The labelling of this product angers traditionalists in the UK.
LA SIDRA.- The success of ciders made by Bulmers, Magners and Kopparberg among others, has brought into discussion if labelling their products as “pear cider” should be allowed or not.
This naming has upset traditionalists at the Campaign for Real Ale (CAMRA), who say cider is made only from apples, while perry should be the name given to alcoholic pear drinks.
According to Gillian Williams, from CAMRA’s campaigns committee, cider and perry have been a British tradition for about 1,000 years and it is wrong to call some other drinks “pear cider”. Real cider and perry are between 6 and 8,5 per cent in strength, whereas most of these fizzy drinks are about 4 per cent. They also argue that real cider must contain at least 90 per cent fresh apple juice.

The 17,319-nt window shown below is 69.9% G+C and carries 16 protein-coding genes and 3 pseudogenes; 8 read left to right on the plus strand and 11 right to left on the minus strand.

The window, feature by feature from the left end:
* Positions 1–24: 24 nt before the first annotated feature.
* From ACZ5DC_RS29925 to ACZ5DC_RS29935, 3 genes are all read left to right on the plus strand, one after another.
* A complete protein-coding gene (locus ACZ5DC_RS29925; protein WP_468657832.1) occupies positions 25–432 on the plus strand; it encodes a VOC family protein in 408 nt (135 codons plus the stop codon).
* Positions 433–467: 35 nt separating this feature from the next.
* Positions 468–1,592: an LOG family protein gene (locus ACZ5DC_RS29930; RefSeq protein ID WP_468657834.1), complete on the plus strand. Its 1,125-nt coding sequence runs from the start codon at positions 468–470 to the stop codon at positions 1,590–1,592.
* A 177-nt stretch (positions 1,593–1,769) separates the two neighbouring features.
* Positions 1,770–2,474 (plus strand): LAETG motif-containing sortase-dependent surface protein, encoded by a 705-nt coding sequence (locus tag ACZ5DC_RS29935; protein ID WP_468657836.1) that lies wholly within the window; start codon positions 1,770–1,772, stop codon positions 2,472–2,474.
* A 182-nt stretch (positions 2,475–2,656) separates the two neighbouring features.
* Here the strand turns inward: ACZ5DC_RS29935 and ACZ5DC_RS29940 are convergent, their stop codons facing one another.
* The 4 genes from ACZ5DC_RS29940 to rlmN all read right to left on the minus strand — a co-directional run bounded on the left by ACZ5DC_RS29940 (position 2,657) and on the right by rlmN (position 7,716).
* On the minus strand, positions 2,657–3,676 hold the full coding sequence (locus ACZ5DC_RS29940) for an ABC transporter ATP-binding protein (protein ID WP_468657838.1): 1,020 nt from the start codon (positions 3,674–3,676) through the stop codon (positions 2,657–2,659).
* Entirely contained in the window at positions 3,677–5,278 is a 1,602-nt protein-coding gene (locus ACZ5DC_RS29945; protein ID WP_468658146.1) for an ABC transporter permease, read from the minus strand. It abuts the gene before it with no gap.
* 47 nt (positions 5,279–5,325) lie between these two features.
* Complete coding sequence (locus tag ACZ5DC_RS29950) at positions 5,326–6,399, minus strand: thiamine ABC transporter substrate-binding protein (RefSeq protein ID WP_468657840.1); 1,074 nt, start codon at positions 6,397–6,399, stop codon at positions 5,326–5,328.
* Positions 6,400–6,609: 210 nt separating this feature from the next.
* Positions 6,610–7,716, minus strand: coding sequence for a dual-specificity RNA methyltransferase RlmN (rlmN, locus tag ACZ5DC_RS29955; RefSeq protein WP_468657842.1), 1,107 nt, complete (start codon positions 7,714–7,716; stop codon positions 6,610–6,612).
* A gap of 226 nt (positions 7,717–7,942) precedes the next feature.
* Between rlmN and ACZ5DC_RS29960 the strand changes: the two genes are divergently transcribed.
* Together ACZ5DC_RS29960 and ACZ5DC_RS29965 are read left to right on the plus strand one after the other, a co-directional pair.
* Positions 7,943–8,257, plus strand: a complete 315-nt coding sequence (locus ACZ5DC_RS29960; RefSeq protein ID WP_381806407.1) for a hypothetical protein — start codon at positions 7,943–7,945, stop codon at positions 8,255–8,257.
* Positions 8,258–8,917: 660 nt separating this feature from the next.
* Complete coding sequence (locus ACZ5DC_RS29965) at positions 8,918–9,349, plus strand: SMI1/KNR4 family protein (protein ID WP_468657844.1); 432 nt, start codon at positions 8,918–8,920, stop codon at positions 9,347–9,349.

On their part, the Nacional Association of Cider Makers (NACM) in the UK maintain that drinks manufacturers are doing nothing wrong in labelling their products “pear cider”. For tax purposes a cider of perry must include “ a minimum of 35 per cent apple or pear juice” in making the final product. He argues there is no difference between “perry” and “pear cider” in how they are produced or taxed. If the industry feels this is the best name to explain consumers what they are drinking, there should be no problem at all.